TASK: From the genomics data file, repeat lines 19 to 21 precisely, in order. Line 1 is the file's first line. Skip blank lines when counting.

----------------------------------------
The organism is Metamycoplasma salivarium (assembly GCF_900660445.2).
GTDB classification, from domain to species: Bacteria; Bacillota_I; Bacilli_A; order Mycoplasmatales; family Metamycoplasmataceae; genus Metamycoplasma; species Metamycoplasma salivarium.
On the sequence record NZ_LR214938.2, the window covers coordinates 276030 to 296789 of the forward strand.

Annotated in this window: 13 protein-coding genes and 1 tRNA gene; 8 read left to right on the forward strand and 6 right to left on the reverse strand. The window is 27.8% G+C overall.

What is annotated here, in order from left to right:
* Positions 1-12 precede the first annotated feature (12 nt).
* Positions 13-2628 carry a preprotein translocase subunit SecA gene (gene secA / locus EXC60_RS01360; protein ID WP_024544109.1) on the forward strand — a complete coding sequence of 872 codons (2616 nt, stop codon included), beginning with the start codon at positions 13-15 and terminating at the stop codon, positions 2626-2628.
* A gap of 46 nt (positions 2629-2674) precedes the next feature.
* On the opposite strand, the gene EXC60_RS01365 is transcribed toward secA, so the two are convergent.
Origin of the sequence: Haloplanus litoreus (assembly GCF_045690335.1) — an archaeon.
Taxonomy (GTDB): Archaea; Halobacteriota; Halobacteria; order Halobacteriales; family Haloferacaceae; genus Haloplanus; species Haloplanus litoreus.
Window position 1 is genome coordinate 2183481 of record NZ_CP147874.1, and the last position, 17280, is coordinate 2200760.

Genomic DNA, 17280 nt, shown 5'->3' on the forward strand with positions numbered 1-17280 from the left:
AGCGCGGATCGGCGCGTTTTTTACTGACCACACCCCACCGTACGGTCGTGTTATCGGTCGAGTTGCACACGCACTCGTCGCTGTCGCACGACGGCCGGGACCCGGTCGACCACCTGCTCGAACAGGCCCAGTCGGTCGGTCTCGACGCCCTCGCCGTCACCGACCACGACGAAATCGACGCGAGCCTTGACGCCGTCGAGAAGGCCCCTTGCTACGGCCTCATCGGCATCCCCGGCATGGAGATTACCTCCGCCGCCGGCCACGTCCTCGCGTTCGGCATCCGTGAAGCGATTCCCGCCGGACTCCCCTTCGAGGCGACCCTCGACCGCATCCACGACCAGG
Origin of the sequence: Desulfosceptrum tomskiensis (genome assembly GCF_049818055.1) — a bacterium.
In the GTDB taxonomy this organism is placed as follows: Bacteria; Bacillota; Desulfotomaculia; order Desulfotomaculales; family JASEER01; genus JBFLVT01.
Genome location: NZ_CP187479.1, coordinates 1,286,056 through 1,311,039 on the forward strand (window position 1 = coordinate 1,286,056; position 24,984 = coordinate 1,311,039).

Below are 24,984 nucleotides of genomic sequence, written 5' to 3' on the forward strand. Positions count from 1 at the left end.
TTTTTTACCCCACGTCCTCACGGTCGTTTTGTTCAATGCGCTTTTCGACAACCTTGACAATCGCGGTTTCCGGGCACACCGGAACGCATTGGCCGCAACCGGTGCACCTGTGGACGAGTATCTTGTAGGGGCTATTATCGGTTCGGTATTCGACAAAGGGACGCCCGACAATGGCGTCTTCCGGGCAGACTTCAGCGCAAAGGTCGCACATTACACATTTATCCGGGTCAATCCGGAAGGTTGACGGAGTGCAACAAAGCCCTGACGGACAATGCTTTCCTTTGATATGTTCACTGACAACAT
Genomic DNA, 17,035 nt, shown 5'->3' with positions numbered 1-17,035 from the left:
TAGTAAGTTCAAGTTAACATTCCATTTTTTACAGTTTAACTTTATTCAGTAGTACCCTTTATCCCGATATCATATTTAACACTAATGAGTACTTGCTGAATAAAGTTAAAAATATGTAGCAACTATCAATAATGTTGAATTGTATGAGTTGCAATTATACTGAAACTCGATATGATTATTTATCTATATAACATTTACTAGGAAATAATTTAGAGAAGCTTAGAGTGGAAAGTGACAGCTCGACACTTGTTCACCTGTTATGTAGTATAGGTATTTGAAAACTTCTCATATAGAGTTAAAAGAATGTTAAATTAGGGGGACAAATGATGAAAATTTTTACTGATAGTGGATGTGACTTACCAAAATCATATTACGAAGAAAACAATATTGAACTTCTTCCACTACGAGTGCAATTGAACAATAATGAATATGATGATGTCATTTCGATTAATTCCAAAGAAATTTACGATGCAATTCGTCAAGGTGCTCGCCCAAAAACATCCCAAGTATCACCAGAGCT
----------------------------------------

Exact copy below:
TTTTTTACCCCACGTCCTCACGGTCGTTTTGTTCAATGCGCTTTTCGACAACCTTGACAATCGCGGTTTCCGGGCACACCGGAACGCATTGGCCGCAACCGGTGCACCTGTGGACGAGTATCTTGTAGGGGCTATTATCGGTTCGGTATTCGACAAAGGGACGCCCGACAATGGCGTCTTCCGGGCAGACTTCAGCGCAAAGGTCGCACATTACACATTTATCCGGGTCAATCCGGAAGGTTGACGGAGTGCAACAAAGCCCTGACGGACAATGCTTTCCTTTGATATGTTCACTGACAACAT
Genomic DNA, 17,035 nt, shown 5'->3' with positions numbered 1-17,035 from the left:
TAGTAAGTTCAAGTTAACATTCCATTTTTTACAGTTTAACTTTATTCAGTAGTACCCTTTATCCCGATATCATATTTAACACTAATGAGTACTTGCTGAATAAAGTTAAAAATATGTAGCAACTATCAATAATGTTGAATTGTATGAGTTGCAATTATACTGAAACTCGATATGATTATTTATCTATATAACATTTACTAGGAAATAATTTAGAGAAGCTTAGAGTGGAAAGTGACAGCTCGACACTTGTTCACCTGTTATGTAGTATAGGTATTTGAAAACTTCTCATATAGAGTTAAAAGAATGTTAAATTAGGGGGACAAATGATGAAAATTTTTACTGATAGTGGATGTGACTTACCAAAATCATATTACGAAGAAAACAATATTGAACTTCTTCCACTACGAGTGCAATTGAACAATAATGAATATGATGATGTCATTTCGATTAATTCCAAAGAAATTTACGATGCAATTCGTCAAGGTGCTCGCCCAAAAACATCCCAAGTATCACCAGAGCT